Michael Porter (The E-Myth) describes the journey most entrepreneurs go through as they charter the course of their business.
He describes the process as the owner becoming focussed on the operational aspects of the business (becoming a ‘technician’), which can be to the detriment to developing sound business strategy.
Michael Porter (Competitive Advantage) goes further as he argues that having a sound operational strategy is simply not enough. Companies must be flexible if they are to respond to the needs of an ever changing market place, and must develop core competencies if they are to stay ahead of the pack. They must not just focus on being operationally effective. Faced with this, what are the ingredients of good business strategy and why is it so important?
Being operationally sound should be a pre-requisite of any business. Simply to focus all efforts on having operational effectiveness is essential to any business, but will not in itself set it apart.
For the past decade managers have been focussed on making small improvements in operational strategy and this has heralded the rise of programmes such as TQM and BS5750. Many companies have adopted such approaches and so any potential marginal gains against those of competitors may be nullified.
The result of such myopic focus is to even out any potential advantage for any specific operator as all face static or declining prices and pressure on costs that compromise a companies’ ability to invest in the business in the long term.
Porter argues that being operational effective is a pre-requisite to business. In essence, as the gap in operational effectiveness narrows, companies are unable just to compete on the basis of only quality and price – they must adopt a more balanced strategy.
What is the Essence of a Good Strategy?
Having a good competitive strategy is essentially about being different in some way. For example, EasyJet offers short-haul flights, based on a low cost fares whereby the whole operation is geared to fast turnaround times, and no frills so that they can keep their planes flying longer each day. Its customers include business travellers, families and students.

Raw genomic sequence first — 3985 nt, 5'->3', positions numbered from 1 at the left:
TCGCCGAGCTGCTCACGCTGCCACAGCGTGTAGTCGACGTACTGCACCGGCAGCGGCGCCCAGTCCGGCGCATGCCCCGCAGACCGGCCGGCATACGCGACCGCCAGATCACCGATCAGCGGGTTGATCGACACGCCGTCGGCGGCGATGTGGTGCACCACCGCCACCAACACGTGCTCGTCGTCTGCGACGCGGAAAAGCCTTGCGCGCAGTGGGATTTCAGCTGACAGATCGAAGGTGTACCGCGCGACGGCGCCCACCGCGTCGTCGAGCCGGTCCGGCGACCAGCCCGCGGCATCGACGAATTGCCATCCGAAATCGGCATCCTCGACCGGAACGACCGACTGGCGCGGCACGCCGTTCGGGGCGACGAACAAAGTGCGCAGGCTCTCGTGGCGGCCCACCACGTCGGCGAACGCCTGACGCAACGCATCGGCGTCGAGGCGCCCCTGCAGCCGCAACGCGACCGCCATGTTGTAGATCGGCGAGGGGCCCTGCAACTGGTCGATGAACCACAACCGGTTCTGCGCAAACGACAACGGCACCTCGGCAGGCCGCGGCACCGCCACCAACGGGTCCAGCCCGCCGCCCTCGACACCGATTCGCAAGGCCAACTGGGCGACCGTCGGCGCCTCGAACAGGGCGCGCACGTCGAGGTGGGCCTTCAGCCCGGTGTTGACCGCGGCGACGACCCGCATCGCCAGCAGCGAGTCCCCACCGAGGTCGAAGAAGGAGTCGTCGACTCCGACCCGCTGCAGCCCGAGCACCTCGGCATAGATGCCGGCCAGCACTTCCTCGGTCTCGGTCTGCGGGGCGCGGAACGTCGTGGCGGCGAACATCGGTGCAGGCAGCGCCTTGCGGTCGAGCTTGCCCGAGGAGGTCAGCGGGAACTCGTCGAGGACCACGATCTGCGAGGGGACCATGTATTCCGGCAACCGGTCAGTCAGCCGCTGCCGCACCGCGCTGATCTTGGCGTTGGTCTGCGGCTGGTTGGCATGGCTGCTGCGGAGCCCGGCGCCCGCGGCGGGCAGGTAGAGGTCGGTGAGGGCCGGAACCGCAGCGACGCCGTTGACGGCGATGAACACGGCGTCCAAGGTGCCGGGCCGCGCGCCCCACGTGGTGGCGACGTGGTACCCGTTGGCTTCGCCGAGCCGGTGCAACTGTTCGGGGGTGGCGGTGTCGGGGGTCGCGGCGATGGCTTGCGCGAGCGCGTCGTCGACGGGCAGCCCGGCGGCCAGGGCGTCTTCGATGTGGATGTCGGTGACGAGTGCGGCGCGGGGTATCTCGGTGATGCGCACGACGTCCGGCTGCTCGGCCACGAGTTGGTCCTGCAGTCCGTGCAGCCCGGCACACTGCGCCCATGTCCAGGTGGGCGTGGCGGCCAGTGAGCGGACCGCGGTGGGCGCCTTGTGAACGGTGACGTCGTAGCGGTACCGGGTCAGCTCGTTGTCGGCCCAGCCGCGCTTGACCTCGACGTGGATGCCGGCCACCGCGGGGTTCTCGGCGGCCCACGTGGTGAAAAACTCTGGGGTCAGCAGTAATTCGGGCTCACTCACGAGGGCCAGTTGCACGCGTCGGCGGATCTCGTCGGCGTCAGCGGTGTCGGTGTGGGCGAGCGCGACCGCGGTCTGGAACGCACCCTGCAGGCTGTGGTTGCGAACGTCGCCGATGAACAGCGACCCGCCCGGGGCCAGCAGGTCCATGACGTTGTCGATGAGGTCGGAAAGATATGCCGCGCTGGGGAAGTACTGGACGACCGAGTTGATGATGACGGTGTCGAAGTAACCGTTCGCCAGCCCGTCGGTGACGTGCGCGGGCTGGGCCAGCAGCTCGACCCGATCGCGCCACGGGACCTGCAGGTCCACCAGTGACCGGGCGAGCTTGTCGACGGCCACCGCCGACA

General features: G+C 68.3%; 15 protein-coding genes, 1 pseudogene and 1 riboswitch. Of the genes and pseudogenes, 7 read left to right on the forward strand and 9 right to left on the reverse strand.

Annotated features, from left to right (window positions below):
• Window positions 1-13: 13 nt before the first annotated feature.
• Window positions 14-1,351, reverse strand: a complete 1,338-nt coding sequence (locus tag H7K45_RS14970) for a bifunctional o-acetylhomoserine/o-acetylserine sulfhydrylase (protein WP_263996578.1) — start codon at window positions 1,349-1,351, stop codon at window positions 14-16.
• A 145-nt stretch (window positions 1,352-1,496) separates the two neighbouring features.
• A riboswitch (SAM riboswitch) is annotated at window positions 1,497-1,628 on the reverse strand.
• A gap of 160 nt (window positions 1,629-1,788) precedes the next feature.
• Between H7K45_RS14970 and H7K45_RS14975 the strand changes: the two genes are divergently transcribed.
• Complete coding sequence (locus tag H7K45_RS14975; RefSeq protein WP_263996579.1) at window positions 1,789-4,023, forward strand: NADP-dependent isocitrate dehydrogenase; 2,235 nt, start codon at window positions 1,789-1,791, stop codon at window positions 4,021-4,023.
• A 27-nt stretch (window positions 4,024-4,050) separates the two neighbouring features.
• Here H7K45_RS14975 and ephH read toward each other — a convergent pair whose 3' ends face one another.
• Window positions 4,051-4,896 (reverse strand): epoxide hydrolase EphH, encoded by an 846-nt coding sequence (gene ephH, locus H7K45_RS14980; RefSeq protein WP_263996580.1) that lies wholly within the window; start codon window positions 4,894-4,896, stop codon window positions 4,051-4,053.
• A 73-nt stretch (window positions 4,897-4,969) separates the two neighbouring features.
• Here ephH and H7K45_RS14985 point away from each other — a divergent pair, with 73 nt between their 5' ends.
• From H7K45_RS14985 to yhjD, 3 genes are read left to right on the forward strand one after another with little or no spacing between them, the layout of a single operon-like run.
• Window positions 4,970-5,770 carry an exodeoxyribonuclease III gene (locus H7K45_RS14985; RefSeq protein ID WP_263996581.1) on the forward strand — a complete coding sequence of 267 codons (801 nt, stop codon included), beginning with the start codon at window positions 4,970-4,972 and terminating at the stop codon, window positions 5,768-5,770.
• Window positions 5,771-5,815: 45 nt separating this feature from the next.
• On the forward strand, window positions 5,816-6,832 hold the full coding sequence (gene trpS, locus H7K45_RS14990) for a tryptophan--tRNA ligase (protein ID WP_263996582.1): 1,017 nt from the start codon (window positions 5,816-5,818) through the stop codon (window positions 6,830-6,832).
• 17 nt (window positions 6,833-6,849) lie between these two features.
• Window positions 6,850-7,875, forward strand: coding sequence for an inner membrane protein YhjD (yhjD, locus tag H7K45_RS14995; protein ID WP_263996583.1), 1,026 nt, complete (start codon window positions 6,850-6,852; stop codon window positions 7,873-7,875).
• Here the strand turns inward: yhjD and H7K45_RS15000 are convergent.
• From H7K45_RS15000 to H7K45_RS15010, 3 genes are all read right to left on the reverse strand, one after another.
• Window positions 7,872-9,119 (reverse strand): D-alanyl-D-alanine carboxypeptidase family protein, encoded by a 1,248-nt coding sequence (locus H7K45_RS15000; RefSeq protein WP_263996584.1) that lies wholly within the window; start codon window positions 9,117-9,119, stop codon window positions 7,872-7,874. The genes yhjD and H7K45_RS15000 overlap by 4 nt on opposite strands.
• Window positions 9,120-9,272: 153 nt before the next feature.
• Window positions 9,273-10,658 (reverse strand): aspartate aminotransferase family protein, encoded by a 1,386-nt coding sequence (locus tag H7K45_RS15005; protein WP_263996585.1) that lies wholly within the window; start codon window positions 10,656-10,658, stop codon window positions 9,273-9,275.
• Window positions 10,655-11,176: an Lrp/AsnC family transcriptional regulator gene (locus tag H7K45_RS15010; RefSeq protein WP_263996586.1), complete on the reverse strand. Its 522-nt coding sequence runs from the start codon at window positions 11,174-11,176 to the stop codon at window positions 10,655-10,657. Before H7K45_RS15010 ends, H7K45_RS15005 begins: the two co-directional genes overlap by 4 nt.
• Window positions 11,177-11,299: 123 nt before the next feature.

The strategic positioning for EasyJet is in terms of price and convenience for travellers, but their competitive edge is in the way they combine their activities to make this work.
This is why BA and other ‘full-service’ carries cannot compete profitably in this sector.
Finding a strategic position is about finding a market niche that a company can service profitably. A good example is in the furniture retail sector where companies specialise in supplying a specific type of product e.g. World of Leather and Oak Furniture World. Others such as IKEA have found an edge by offering a range of home furnishing items of good design and function, excellent quality and durability, at prices so low that the majority of people can afford to buy them.
The competitive edge that IKEA then has is the way that it combines its activities to deliver this. They offer a vast choice but merchandise a limited product range in massive retail units and product is gathered in store in flat pack units and assembled by the customers. Porter calls these areas activity systems and says that these are at the heart of effective business strategy.
It is important to recognise that the differences in customer need (e.g. price) do not translate into a meaningful competitive position unless the best set of activities to achieve this are compatible. If this were not the case then every competitor would be able to meet the same needs.
Why do Companies Fail to Have an Effective Strategy
Business owners are faced with many choices and this impacts decision making as they try to eradicate any perceived loss in competitiveness. This may lead to them imitating everything about their competition which has the effect of damaging their own competitive edge. This is where often competition becomes the race to the lowest price.
Porter argues that effective business strategy delivers sustainable business advantage and is based upon the combination of the following:
- Having a unique competitive position for the company
- Where activities are tailored to fit the needs of the strategy
- Where there are clear trade-offs and choices vis-à-vis the strategy of competitors
- Where a competitive advantage arises from a fit across activities
- Where sustainability comes for the activity system, not the parts
- Where having operational effectiveness is a given.
It is leadership that is the vital ingredient to drive the review of strategy. Most companies owe their initial success position to a unique strategy position that will be copied by competitors over time.
The key challenge is to start over, and review which products and services are the most distinctive and profitable and to build the strategy around this as a hub.
Failure to develop a sound strategy will run the risk of having a ‘cookie cutting’ approach to business where the chances of long term sustainability and profitability are at risk.
To ensure you are taking the *correct* approach – speak to your local Icon Advisor.